Victims of sexual harassment have legal options against sexual harassment, and seeking legal counsel is the first thing a victim should do after reporting the abuse.
A military manufacturer and a contracting company are being sued by the Equal Employment Opportunity Commission for allegedly ignoring claims of sexual assault by staff members on Coast Guard ships in Mississippi, a news outlet reported. The EEOC lawsuit was filed in the U.S. District Court in Alabama and accuses the two companies of violating the Civil Rights Act of 1964 that prohibits sexual harassment in the workplace or retaliation against those who report it.
According to court documents, both companies were notified of the lawsuit in May 2021. The Virginia-based companies are being sued for “malicious and reckless conduct,” back pay and compensation for the women’s financial losses and emotional suffering after a supervisor sexually harassed and abused the women multiple times from September 2017 until May 2018 by groping them, making vulgar comments, and masturbating in front of them. He forced one woman to have sex with him on a ship in November 2017 by threatening her job, court documents say. The legal action states the immediate supervisor was aware of the harassment, but it continued to the point of loss of job threats, and even threats against one worker’s life if he lost his job due to reporting the abuse. Individuals who feel they have no choice but to quit a job due to sexual harassment at work should consult with a sexual harassment attorney in Mississippi.
Sexual harassment claims
Sexual harassment claims cannot be made if the sexual behavior was welcomed, or occurred with mutual consent. Sexual harassment is illegal when it is so frequent, or severe that it creates a hostile or offensive work environment, or when it results in an adverse employment decision, such as a victim being fired, transferred, or demoted. The harasser can be the victim’s supervisor, a supervisor in another area, a co-worker, or someone who is not an employee of the employer, such as a client or customer.
The law addresses sexual harassment in the form of unwelcome sexual advances, requests for sexual favors and other verbal, or physical conduct of a sexual nature through:
- Quid Pro Quo. Authoritative figures/bosses in the workplace demand, or require sexual acts for preferential treatment, or to avoid punitive action.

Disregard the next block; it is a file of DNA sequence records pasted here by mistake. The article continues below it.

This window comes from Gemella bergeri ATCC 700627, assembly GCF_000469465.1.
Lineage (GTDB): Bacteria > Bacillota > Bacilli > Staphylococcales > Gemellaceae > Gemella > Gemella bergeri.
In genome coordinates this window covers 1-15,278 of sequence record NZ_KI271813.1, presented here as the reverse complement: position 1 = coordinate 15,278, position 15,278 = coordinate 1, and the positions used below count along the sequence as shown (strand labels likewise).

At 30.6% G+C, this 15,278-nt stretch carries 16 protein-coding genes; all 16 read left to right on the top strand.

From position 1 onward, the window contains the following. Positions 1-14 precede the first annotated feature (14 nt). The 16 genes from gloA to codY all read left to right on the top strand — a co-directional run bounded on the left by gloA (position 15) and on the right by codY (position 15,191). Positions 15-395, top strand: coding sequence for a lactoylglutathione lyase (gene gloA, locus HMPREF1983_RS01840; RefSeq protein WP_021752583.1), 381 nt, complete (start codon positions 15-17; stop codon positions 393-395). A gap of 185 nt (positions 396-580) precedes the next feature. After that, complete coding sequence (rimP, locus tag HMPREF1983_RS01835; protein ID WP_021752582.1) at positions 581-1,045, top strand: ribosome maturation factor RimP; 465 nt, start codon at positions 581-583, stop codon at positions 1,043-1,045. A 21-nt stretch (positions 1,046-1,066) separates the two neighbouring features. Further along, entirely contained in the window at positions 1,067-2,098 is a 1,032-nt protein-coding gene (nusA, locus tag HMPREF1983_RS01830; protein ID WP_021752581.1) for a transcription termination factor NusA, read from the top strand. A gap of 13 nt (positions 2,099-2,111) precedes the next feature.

- Hostile Work Environment. A boss or employer does not remedy a work environment where sexually inappropriate behavior is present creating intimidating, hostile and abusive work environments.
Sexual harassment is a form of sex discrimination that violates Title VII of the Civil Rights Act of 1964. Title VII applies to employers with 15 or more employees, including state and local governments. It also applies to employment agencies, labor organizations, and the federal government. If there is some reason that a victim is not protected under Title VII language, a civil rights, personal injury, or employment law attorney may be able to offer another means toward compensation when sexual harassment causes harm and damage to an employee.
Victims of sexual harassment have legal options against sexual harassment, and seeking legal counsel is the first thing a victim should do after reporting the abuse through the proper channels at a place of employment, or at school, or wherever the incident took place; if there are procedural guidelines set up that must be followed.
Speak with an attorney regarding compensation.
- Monetary damages including back pay, attorney and court fees, emotional pain, and negative effects of the harassment.
- Equitable relief by job reinstatement, or promotion.
- Punitive damages if actions were extremely offensive, and egregious sexual harassment misconduct.
If you, or someone you know is a victim of sexual harassment, or related sexual assault, seek out a professional attorney for guidance toward legal actions that will remedy the situation.